A sense of rejection: why distributed leadership may no longer be the model of choice in innovative schools

Year: 2021

Author: Theobald, Katy

Type of paper: Individual Paper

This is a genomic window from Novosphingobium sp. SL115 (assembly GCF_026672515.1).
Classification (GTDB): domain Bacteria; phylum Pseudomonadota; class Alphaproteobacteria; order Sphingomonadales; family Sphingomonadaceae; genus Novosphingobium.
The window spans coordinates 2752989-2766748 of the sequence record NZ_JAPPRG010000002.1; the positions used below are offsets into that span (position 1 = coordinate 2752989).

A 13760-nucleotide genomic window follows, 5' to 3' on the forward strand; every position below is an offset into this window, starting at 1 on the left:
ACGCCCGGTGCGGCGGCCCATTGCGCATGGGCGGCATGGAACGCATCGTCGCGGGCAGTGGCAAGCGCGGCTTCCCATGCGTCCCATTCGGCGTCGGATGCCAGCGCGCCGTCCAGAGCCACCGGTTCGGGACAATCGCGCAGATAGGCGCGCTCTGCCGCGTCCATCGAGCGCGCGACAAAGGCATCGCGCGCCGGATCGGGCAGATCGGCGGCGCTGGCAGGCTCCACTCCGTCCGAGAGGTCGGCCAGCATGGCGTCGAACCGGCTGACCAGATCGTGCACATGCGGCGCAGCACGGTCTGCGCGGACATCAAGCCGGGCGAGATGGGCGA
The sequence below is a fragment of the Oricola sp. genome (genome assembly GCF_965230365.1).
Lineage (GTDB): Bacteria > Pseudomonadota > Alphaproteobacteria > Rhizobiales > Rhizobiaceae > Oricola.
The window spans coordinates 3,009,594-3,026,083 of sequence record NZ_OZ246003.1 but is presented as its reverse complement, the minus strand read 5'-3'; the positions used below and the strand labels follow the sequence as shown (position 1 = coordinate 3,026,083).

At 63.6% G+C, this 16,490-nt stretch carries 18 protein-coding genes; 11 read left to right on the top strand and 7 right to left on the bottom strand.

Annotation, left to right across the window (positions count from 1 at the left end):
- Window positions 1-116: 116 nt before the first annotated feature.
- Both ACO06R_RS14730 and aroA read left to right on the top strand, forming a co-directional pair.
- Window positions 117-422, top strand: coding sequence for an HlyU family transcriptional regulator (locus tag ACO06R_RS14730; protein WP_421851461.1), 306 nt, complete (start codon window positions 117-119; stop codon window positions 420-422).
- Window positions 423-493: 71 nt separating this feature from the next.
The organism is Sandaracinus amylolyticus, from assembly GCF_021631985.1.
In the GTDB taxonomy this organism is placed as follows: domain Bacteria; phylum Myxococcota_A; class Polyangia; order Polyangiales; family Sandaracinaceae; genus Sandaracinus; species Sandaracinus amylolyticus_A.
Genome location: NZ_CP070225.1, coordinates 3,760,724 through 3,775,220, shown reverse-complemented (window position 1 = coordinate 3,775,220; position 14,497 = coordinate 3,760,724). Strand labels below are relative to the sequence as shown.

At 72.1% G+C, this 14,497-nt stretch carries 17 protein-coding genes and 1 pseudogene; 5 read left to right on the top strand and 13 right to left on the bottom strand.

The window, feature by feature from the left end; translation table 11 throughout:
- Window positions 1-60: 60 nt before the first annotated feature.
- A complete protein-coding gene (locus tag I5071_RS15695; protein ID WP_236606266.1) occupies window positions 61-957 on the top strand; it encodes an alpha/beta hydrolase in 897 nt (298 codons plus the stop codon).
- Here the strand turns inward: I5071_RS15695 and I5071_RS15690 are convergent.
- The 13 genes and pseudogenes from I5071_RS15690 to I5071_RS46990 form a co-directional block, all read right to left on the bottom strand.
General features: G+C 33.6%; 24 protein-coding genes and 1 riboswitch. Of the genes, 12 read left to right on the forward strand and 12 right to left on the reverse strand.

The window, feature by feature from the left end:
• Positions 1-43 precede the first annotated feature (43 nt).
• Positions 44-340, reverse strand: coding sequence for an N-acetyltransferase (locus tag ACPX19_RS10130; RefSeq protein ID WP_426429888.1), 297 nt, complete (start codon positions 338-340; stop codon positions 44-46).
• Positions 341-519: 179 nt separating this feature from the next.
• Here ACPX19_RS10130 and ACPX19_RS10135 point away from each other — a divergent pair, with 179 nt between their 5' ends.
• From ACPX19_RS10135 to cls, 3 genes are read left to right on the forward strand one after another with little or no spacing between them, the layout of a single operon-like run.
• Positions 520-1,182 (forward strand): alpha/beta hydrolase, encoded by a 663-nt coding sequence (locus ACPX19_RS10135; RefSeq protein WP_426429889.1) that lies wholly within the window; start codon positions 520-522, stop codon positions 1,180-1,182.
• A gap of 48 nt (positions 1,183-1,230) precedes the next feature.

COVID-19 has highlighted the issues inherent in mainstream models of schooling and provided a catalyst for re-imagining education. Policy-makers and practitioners now face a choice between embracing innovation or reverting to the pre-COVID status quo. Models of leadership are not immune to this re-imagining; they too should be subject to questioning and consideration. Distributed leadership is a widely recognised concept within education research and amongst educators. Distributed leadership is commonly portrayed as an effective mode of school leadership and empirical links have been drawn between its adoption and improved student outcomes (Leithwood et al., 2020). However, the literature on distributed leadership faces ongoing critique for a lack of conceptual clarity, perhaps perpetuated by reviews which, for the purpose of selecting papers, directly align distributed leadership with related concepts such as collaborative and delegated leadership (Bennett et al., 2003; Spillane, 2005; Tian et al., 2016). This paper draws on semi-structured interviews with school leaders from 20 schools in New Zealand, Australia and Singapore and a small-scale survey of 12 principals within this group, conducted from November 2018 to May 2019 as part of a broader research project investigating the leadership of innovative, future-focused schools. The leaders included in this project serve (or served) lower socioeconomic status communities and their schools were performing in line with or above average on national metrics. The paper foregrounds the voice of interviewees as they described leadership in their schools. Some actively emphasised that this leadership was something other than ‘distributed’, preferring terms such as ‘collaborative’ or ‘contributive’. However, within even a small range of interviews, varied and overlapping conceptualisations of these terms emerged. As some education research moves to portray distributed leadership as a normatively ‘good’ or ‘effective’ mode of school leadership (Leithwood et al., 2020), this paper highlights two issues for debate. First, if school leaders are to pursue distributed leadership on the premise that it is ‘effective’, the conceptual ambiguity acknowledged by researchers takes on a problematic edge. It becomes incumbent upon education researchers to specify and agree on the critical characteristics of the concept. Second, as the pandemic creates an opportunity to re-imagine education, innovative schools can be a source of practical inspiration. Hearing some leaders in these schools actively avoid describing their leadership as distributed, we must ask whether models of leadership that have been considered ‘effective’ in the dominant Western education paradigm need re-evaluation at this moment of change.